September 12, 2006 > Healthy Aging and Good Nutrition Go Hand in Hand
Healthy Aging and Good Nutrition Go Hand in Hand
by Washington Hospital
The key to a long and successful life is the ability to adapt to change. The world around us constantly changes as we grow older, and our bodies change as well. The nutritional needs for older adults are different than any stage of life that has come before. But seniors can adapt their diets to aid the smooth transition into the golden years.
“Older adults have normal physiological changes that occur in aging that impact nutritional needs,” explains Mary Louise Zernicke, Senior Nutritionist for the Alameda County Area Agency on Aging.
On Tuesday, September 19, Zernicke will better explain senior dietary needs in a free Health and Wellness seminar titled: Nutritional Issues for Seniors: Eating for Health at Washington Hospital. The seminar is intended for those 60 years of age and older to learn about the changes our bodies go through as we age and how we can accommodate those changes through dietary choices. The seminar is sponsored by Washington Senior Care.
A basic, balanced diet is as important for seniors as it is for any age group. An older person needs to make some conscientious dietary adjustments to compensate for impulses that once came very naturally, such as the need to drink fluids. Older adults may not realize that while they were aging, they have been losing their thirst reflex. Without feeling thirsty, it’s easy to forget to drink something and so dehydration in older adults becomes an issue. Older adults need to make sure they drink water and other beverages so the body has the proper amount of fluids.
The senses of taste and smell may also decrease with age, leaving many seniors feeling the meals they once loved are suddenly uninteresting and uninspiring. One impulse to re-invigorate the food is to reach for the salt shaker but adding salt to get flavor isn’t the answer. Too much sodium isn’t good for anyone, but can be especially dangerous to those with high blood pressure or at risk for heart disease. However, seniors can find that using different herbs, spices, garlic and lemon juice can enliven food without the harmful effects of sodium.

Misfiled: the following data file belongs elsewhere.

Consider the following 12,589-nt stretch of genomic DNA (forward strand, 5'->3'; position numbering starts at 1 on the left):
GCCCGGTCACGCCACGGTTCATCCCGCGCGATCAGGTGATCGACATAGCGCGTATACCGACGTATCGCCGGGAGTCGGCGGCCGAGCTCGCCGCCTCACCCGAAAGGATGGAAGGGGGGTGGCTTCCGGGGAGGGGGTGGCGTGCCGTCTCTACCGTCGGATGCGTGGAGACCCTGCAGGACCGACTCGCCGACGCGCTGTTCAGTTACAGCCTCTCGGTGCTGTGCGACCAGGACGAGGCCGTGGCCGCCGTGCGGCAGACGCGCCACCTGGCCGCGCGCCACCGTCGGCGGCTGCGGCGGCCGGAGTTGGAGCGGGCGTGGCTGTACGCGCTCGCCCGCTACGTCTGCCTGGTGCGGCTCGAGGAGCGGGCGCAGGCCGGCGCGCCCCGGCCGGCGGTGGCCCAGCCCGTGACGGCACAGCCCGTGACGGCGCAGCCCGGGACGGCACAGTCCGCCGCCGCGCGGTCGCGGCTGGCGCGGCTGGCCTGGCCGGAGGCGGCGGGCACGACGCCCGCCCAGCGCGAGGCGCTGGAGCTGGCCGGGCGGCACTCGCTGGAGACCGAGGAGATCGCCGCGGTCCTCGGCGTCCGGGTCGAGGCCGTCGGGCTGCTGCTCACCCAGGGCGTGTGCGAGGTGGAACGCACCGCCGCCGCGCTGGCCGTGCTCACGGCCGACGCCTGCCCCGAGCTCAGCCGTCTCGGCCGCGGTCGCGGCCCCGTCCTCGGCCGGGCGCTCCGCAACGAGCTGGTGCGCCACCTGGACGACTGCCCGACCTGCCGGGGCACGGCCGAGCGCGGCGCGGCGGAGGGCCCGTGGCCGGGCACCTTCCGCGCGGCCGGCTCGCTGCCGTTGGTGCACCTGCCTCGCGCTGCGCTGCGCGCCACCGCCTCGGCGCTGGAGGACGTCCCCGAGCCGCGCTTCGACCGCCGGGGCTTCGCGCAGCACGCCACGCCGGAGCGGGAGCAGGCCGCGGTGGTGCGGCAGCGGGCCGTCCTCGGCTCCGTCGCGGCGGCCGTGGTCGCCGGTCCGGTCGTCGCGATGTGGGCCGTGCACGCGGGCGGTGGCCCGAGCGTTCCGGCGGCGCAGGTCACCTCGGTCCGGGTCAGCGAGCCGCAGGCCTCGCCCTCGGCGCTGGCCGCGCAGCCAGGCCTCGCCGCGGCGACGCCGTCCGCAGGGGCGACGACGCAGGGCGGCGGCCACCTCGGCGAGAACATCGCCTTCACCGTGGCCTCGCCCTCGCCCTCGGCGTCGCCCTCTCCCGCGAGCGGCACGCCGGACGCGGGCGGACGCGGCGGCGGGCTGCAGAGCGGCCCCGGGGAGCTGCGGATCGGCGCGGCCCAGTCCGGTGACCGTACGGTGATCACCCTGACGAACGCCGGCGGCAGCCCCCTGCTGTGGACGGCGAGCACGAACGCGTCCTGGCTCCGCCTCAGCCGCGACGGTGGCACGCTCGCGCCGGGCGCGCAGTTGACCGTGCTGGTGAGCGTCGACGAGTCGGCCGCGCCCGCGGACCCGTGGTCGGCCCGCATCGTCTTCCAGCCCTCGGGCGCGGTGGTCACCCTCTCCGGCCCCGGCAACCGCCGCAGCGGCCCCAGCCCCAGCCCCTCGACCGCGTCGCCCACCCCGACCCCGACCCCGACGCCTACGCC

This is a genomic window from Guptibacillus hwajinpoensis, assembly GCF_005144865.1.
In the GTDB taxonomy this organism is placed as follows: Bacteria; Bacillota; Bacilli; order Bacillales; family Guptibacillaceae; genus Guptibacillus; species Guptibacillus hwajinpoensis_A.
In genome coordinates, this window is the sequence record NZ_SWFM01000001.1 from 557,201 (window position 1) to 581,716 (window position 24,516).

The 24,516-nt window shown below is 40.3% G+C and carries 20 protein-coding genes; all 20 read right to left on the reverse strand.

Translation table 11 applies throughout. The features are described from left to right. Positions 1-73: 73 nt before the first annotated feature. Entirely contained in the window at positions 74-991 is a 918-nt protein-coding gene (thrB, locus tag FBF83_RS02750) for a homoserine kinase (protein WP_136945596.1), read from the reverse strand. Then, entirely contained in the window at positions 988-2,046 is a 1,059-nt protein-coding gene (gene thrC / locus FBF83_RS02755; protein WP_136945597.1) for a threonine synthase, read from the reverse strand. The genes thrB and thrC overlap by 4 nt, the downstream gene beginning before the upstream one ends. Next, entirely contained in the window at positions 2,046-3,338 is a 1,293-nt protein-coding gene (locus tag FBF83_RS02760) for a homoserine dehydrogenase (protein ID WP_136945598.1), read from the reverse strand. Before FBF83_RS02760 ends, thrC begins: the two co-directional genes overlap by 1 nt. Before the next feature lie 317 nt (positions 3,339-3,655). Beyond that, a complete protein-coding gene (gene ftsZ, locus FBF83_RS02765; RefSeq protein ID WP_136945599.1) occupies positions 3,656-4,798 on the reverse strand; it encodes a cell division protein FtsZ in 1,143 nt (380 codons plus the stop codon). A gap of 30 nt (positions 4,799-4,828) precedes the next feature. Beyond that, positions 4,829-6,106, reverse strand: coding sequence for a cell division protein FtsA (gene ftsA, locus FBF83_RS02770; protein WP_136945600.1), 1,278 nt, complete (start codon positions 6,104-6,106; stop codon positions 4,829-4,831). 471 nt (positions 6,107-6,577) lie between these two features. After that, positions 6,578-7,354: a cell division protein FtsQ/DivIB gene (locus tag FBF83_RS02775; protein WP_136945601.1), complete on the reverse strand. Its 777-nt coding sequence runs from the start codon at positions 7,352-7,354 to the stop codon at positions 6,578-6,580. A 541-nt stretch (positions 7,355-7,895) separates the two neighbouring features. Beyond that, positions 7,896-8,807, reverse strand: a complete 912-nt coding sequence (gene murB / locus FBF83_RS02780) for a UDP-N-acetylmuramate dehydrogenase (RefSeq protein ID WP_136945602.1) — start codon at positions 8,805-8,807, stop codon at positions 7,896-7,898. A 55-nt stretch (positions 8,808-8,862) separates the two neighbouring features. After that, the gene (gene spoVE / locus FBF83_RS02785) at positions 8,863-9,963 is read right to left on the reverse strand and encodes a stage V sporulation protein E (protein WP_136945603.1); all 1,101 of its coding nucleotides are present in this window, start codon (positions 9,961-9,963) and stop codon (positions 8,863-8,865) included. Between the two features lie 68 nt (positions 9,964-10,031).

Vitamin D aids in the absorption of calcium to help form and maintain strong bones. “We get almost all of our vitamin D from the sun,” Zernicke says. Vitamin D is primarily absorbed through the skin, but seniors can find their vitamin D absorption is reduced by more than half as they age since older, thinning skin is less able to convert vitamin D to its active form. Also, older, homebound adults often don’t get sufficient exposure to the sun, or seniors retreat from the sun for fear of cancer.
A vitamin D deficiency can lead to thin, brittle, soft or misshapen bones. In older adults, adequate amounts of vitamin D are critical for calcium to do its work in preventing osteoporosis. Seniors can get some vitamin D from fortified foods, like milk and breakfast cereal, and from supplements. Consult a health professional before choosing vitamin D supplements.
Our stomach acid decreases as we age which affects the body’s ability to naturally release vitamin B-12 from animal proteins, where it naturally occurs. Vitamin B-12 is needed to make red blood cells and to maintain the central nervous system. The decreased ability to release B-12 through stomach acid results in lower blood levels of this important vitamin. But vitamin B-12 found in fortified foods, such as breakfast cereal, can be absorbed by older adults despite the low stomach acid. Seniors should look to these fortified foods, as well as supplements, to keep healthy body levels of vitamin B-12.
The foods we eat and good nutrition directly affects how our bodies function and how we feel. Zernicke points out that for older adults, eating right has added benefits for the immune system to help fight off disease.
“As one gets older, the immune function decreases,” Zernicke says. “A lot of health problems are actually immune system disorders. What you eat affects your immune system.”
The Nutrition for Seniors seminar will be held on Tuesday, September 19 from 10 a.m. to Noon in Rooms A & B of the Conrad E. Anderson, M.D. Auditorium of Washington West building located at 2500 Mowry Avenue in Fremont across the street from the main hospital. To register for this class, call Washington Hospital’s toll free Health Connection line at (800) 963-7070.
The Washington Senior Care Plan is for seniors living within the Washington Township Health Care District who have difficulty finding good healthcare insurance. The Washington Senior Care Medicare Supplement Plan is a Medigap product that offers affordable premiums, reasonable underwriting criteria and a credentialed medical staff. Members of the Washington Senior Care Plan have unlimited access to the resources and services within the Washington Hospital Healthcare System. A Washington Senior Care Specialist is available to answer your questions or provide you with an application. For more information, call (800) 993-8995 or visit the Washington Hospital Web site at www.whhs.com, click on “For Our Community” and select “Senior Care Plan from the drop-down menu.